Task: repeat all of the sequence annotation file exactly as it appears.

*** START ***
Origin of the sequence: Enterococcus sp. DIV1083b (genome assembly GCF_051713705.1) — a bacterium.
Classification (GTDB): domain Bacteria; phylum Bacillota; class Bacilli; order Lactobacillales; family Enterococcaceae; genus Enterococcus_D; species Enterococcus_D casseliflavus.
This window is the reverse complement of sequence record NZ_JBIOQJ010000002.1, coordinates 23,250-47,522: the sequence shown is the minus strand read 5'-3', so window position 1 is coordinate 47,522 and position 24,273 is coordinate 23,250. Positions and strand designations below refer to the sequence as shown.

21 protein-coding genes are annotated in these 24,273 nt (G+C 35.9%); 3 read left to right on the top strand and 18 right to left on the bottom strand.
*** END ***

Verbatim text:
Origin of the sequence: Enterococcus sp. DIV1083b (genome assembly GCF_051713705.1) — a bacterium.
Classification (GTDB): domain Bacteria; phylum Bacillota; class Bacilli; order Lactobacillales; family Enterococcaceae; genus Enterococcus_D; species Enterococcus_D casseliflavus.
This window is the reverse complement of sequence record NZ_JBIOQJ010000002.1, coordinates 23,250-47,522: the sequence shown is the minus strand read 5'-3', so window position 1 is coordinate 47,522 and position 24,273 is coordinate 23,250. Positions and strand designations below refer to the sequence as shown.

21 protein-coding genes are annotated in these 24,273 nt (G+C 35.9%); 3 read left to right on the top strand and 18 right to left on the bottom strand.